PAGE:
Scott Garrett (R-5) is the winner, pulling in a whopping $703,681for the quarter first half of the year, outpacing the number two William Pascrell at $489,056 and Frank Lobiondo at $486,271.  Updated: I give you the first half numbers because the FEC pages are not being helpful in parsing things out by quarter yet.end update

Those are the highs and lows, but the real interesting one right now is the 7th.  Most folks out there suspect that the 7th will be the one to disappear.  It’s the weirdest looking district, an easy win for the Republicans most of the time but recently got more Democrats registered than Republicans.  It borders on Democratic districts (6, 10, 12 and 13) and Republican districts (5 and 11) into which it could be subsumed.

The 7th has also never made any sense at all, with the urban and hyper-Democratic east combined with the more rural and hyper-Republican west. more…

Leonard Lance Should Explain Himself

promoted by Rosi

This diary is posted on behalf of Americans United For Change.

Congressman Leonard Lance is ready to face the music – sort of. He is holding a town hall meeting in Westfield tomorrow at 5pm in Westfield at the Westfield Town Hall where he should be asked to explain himself. But as is the habit of Lance and his colleagues, he has made absolutely zero effort to let those of us who might – ahem – disagree with him, know about the event. Nice try, congressman.

Below are the details on the event and some questions I’m betting the congressman does not have a good answer to. If you have time this afternoon or evening and are in the neighborhood, please stop by. Oh, and get it on video. This ought to be good.

How do tax breaks for millionaires create jobs?

Why are you cutting benefits instead of cutting the cost of Medicare?

The Bush tax cuts created a net zero jobs. How are these different?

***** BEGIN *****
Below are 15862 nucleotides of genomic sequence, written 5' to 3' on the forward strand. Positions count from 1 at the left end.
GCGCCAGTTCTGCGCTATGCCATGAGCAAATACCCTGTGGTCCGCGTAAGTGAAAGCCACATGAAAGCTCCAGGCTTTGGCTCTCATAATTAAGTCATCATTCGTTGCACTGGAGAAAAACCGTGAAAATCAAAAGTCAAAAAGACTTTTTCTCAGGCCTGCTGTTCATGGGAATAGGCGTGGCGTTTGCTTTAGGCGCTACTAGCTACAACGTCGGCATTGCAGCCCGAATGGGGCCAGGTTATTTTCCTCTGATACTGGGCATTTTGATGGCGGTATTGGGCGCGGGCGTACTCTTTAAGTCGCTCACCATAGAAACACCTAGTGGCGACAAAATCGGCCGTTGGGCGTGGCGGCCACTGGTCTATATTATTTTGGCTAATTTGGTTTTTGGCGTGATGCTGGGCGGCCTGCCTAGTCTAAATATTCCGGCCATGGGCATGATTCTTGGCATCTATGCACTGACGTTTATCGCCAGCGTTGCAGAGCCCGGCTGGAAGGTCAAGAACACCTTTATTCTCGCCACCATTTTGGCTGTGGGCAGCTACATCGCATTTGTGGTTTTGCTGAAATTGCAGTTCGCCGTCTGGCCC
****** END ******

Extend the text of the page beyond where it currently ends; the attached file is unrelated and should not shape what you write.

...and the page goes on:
How do tax breaks for oil companies help me?

Why should seniors pay for tax breaks for Wall Street billionaires?

Name one specific tax loophole for corporations that’s closed in the budget you supported.

If you care so much about saving Medicare, why did you vote to make it bankrupt 10 years earlier?

Why should the middle class pay for tax breaks for the rich?

Since you voted to end Medicaid, how are you going to pay for nursing home care?

Why did you vote to subsidize big oil companies?

Will you vote to let Medicare negotiate with drug companies for cheaper medicine?


When: Thursday June 9th at 5:00pm

Where: Westfield Town Hall

425 East Broad St

Westfield, NJ 07090

I’m Sorry Mother Earth

promoted by Rosi

Today is Earth Day.  While I’d like to be able to say “Happy Earth Day” I can’t in good conscience.

I am extremely concerned at the lack of headway to protect our environment and ensure our future generations have access to clean air and water.

In just under 3 months, the new GOP led House of Representatives have undone years of progress taking us in the wrong direction and setting a course for unprecedented misuse, abuse, destruction, and peril.

House Republicans illustrated their disregard for the environment when they canceled a recycling and composting program in the Capitol. The program employed the best practices in sustainability.

After switching from paper to plastic, the GOP passed legislation to weaken the Environmental Protection Agency’s ability to regulate green house gases and gut its budget.  These efforts will undermine the agency’s ability to enforce our environmental laws to keep our air and water clean.

The Republican Majority puts corporate profits ahead of protecting American families from toxic chemicals.

The GOP is taking its cues from special interests representing the logging, mining, oil, gas, and nuclear industries and protecting the profits of these corporations instead of protecting our natural resources.